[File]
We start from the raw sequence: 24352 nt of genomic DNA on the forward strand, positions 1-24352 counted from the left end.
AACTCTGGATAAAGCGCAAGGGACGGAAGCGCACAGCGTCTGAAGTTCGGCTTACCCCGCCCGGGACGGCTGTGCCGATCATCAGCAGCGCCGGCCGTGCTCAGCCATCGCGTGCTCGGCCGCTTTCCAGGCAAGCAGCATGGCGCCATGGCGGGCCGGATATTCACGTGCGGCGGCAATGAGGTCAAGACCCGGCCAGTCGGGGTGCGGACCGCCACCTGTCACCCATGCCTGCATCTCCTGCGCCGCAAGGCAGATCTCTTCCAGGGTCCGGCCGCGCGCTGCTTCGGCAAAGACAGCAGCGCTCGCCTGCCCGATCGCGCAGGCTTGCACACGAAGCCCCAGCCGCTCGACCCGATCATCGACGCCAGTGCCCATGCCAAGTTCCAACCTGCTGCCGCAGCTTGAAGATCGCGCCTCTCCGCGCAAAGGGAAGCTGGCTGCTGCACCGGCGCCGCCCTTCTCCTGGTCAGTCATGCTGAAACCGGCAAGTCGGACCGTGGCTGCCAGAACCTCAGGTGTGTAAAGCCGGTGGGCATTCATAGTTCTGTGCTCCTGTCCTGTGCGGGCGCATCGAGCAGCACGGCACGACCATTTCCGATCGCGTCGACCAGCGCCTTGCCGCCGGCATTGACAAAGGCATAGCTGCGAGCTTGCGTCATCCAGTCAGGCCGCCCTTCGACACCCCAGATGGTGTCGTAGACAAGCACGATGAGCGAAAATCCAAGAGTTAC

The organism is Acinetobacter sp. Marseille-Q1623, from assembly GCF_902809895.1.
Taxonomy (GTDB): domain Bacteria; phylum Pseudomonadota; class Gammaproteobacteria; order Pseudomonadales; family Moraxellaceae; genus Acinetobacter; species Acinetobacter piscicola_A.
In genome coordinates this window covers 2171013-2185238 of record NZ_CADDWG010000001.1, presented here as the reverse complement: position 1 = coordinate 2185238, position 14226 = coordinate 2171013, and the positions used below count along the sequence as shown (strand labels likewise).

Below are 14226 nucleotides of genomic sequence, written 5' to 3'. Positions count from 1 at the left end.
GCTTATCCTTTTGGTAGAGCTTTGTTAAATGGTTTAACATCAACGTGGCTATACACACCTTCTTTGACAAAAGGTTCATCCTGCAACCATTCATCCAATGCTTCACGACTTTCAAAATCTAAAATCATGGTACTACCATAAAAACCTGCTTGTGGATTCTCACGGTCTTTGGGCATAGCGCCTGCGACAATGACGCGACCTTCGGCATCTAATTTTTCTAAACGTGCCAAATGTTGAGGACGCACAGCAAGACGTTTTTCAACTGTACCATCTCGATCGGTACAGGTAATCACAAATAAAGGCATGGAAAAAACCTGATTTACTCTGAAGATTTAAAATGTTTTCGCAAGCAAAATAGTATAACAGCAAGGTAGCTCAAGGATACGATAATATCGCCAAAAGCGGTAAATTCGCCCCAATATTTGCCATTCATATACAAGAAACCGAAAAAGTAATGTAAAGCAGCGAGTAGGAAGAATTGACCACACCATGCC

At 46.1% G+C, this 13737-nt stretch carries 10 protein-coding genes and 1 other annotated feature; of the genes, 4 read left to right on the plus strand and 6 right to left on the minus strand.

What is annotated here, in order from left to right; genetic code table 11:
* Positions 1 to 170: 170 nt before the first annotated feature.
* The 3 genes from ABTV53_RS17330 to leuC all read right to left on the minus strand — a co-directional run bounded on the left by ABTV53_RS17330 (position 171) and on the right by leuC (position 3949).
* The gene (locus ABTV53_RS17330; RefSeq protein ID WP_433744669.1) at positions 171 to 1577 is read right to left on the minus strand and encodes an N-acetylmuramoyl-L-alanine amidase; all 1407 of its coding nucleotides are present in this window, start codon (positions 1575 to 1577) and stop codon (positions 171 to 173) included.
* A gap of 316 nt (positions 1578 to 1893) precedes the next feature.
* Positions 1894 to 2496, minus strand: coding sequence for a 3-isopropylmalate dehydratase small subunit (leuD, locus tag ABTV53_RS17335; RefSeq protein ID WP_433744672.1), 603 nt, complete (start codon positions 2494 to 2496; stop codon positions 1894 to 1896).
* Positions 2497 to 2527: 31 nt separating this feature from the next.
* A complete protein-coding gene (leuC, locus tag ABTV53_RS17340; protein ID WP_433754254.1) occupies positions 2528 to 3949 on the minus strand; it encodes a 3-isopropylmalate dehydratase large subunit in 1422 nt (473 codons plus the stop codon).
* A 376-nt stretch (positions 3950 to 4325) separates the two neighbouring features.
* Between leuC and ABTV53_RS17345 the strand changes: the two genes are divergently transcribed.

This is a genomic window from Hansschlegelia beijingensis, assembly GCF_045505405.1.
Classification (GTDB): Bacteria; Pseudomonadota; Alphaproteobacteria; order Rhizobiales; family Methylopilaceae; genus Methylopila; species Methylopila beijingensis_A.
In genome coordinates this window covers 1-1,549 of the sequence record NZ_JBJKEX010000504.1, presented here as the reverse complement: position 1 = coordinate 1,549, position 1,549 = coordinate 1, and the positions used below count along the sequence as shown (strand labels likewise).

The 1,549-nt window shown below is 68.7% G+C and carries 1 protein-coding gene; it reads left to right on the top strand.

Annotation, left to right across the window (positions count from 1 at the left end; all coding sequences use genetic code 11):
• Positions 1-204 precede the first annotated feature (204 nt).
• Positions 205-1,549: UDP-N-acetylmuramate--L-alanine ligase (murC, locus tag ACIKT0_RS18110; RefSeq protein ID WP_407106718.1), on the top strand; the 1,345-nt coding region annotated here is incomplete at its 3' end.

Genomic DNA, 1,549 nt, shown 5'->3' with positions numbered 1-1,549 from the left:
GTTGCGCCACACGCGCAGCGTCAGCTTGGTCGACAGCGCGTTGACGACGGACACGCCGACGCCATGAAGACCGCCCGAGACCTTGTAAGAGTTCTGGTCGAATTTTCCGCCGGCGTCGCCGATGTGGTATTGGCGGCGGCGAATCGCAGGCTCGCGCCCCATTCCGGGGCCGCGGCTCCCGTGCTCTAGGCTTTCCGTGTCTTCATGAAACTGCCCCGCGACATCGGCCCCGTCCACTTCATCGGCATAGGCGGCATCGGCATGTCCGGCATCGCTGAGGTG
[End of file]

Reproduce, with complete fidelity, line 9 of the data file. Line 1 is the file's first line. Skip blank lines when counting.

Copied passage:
What is annotated here, in order from left to right; genetic code table 11: